Consumers are becoming more health-conscious and have less time to prepare meals. They are often confused about which time and cooking method are adequate to preserve nutrients in vegetables. All cooking techniques cause changes in the nutrient content and the taste of a vegetable. 

The objective of this study was to determine the best cooking method for different vegetables using sensory evaluation and instrumental analysis of texture and colour. The chosen vegetables for this study were broccoli, carrot and Brazilian zucchini because they are among the most consumed vegetables in Brazil. The cooking methods were boiling, steaming, cooking in the combined oven, microwave, and steaming in the microwave.

Tuesday, 6 April 2021

Texture Analysis: A tool in the fight against HIV

Surgical team at workHIV (human immunodeficiency virus) is a virus that damages the cells in the immune system and weakens a person’s ability to fight everyday infections and disease.

While AIDS cannot be transmitted from one person to another, the HIV virus can. There is currently no cure for HIV, but there are very effective drug treatments that enable most people with the virus to live a long and healthy life.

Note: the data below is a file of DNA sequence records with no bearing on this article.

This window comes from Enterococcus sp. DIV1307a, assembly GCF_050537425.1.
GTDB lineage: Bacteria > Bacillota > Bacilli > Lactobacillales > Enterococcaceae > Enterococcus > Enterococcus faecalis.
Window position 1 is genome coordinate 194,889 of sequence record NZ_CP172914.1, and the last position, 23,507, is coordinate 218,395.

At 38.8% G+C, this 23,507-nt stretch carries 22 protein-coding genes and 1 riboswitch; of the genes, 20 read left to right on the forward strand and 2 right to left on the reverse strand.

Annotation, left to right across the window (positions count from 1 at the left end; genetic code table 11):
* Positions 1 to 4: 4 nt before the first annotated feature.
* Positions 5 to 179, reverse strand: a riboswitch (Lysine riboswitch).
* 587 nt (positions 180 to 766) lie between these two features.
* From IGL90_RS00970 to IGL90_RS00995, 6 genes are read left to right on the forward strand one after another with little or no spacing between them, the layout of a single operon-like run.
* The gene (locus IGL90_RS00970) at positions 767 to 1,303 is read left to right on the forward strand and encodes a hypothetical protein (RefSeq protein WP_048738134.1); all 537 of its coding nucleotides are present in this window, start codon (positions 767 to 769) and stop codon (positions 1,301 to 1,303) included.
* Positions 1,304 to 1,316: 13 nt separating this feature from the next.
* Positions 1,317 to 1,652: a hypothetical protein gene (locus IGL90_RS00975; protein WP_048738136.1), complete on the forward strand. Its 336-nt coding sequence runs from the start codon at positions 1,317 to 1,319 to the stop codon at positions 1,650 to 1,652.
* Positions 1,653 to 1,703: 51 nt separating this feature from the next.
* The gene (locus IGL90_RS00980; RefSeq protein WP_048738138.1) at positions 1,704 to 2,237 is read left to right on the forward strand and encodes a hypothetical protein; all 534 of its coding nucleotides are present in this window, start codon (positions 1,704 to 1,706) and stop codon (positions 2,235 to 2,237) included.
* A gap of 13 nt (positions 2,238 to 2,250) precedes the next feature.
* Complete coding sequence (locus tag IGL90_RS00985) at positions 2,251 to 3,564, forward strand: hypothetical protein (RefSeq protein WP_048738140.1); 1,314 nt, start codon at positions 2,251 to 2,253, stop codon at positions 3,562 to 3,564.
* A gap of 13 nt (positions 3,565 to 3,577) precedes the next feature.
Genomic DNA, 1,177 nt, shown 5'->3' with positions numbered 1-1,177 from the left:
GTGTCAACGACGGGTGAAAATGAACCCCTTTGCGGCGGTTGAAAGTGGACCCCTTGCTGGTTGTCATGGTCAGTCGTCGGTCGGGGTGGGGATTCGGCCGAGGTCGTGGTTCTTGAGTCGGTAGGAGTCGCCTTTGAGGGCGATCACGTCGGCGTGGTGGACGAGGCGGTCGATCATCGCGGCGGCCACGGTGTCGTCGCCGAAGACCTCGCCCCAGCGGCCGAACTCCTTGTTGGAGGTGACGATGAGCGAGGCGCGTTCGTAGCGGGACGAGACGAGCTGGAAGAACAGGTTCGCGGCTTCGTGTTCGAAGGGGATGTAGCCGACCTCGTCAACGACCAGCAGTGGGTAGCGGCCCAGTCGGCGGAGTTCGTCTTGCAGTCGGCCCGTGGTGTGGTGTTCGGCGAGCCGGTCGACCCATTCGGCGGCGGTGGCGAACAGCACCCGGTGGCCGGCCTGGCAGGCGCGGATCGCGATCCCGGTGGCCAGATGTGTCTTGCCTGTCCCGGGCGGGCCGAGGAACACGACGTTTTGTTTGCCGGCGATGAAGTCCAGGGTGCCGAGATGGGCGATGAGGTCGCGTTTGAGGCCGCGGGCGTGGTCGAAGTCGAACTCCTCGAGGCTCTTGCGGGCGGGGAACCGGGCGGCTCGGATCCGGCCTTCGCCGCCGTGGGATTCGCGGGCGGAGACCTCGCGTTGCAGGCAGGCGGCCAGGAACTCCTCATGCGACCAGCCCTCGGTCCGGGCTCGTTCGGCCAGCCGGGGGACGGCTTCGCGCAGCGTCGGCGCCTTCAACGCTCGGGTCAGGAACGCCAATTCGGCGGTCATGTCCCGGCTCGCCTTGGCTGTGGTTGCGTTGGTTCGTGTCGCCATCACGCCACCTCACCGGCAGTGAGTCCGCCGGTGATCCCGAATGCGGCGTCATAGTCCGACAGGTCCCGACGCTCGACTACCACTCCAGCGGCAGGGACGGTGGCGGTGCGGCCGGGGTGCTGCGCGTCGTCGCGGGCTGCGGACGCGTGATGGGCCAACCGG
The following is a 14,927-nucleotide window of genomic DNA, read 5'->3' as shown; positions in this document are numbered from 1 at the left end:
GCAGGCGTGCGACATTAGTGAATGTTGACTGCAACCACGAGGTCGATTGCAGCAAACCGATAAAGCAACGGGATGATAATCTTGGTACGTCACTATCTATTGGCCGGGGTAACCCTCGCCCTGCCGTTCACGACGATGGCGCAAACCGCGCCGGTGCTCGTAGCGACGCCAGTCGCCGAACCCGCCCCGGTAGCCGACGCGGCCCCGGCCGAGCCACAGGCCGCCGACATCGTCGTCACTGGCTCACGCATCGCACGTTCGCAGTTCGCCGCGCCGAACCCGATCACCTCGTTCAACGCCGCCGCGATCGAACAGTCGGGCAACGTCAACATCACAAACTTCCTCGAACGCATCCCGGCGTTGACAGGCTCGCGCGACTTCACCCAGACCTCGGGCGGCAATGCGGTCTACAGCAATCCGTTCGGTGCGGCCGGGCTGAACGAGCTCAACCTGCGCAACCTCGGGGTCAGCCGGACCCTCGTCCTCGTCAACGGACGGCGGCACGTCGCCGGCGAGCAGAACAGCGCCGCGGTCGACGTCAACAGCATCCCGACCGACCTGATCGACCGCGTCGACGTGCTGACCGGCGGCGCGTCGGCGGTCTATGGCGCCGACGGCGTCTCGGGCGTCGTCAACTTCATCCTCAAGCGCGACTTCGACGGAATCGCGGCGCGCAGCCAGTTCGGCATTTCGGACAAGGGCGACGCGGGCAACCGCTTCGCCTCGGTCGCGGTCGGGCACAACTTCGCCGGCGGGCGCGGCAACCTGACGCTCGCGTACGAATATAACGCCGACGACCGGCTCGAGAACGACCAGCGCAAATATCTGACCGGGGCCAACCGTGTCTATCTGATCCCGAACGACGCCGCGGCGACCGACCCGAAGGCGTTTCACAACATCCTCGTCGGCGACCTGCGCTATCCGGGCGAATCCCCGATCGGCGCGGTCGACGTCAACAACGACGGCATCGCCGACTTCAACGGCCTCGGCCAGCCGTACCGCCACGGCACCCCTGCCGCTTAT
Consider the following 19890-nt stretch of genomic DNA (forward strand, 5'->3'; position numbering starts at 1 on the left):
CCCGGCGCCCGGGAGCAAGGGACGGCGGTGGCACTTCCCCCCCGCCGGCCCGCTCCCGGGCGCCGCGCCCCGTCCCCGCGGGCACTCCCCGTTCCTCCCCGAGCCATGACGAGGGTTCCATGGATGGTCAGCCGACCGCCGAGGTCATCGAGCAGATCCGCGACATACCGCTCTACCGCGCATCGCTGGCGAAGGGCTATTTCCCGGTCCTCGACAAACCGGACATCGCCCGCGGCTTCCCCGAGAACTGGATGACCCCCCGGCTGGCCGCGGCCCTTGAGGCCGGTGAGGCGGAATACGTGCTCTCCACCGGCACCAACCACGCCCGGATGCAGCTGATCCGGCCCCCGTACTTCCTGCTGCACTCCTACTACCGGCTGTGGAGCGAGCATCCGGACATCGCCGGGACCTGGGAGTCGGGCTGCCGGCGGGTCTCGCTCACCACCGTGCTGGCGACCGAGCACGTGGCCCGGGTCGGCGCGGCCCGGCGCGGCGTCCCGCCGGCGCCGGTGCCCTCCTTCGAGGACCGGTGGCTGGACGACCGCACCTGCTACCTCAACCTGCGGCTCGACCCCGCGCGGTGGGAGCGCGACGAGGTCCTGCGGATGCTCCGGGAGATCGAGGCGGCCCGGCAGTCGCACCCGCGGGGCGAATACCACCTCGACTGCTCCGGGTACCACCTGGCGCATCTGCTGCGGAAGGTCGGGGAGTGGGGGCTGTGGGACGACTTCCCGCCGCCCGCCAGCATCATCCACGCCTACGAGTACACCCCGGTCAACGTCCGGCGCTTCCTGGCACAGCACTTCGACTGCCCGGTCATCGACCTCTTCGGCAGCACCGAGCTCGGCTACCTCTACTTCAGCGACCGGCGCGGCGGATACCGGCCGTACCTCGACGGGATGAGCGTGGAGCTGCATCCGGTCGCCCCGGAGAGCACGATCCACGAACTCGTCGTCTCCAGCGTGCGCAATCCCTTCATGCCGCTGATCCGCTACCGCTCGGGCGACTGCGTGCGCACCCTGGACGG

In the three decades since the first cases of AIDS were reported, investments in basic, biomedical, behavioural, and social science research have led to numerous HIV prevention interventions and life-saving treatments. Texture Analysis has an important role in this research, specifically in the improvement of drug delivery systems. This blog post contains some examples of Texture Analysis in HIV research in recent years.

Tuesday, 30 March 2021

How Texture Analysis is helping save our planet

Girl hugging a globe
In a world that has woken up to the reality of climate change and other environmental matters, a large amount of research goes into developing eco-friendlier approaches to everyday objects and processes. 

Environmental concerns have become more important to consumers, leading many companies to design products around sustainability principles. This can be focussed on reducing energy consumption in manufacturing processes, improving recyclability, using waste products or replacing materials with biodegradable alternatives. 

Texture Analysis plays an important role in ensuring standards are maintained in areas such as material mechanical properties and food texture. A large amount of research in this area occurs in an academic context; this blog post contains some examples of Texture Analysis in Research.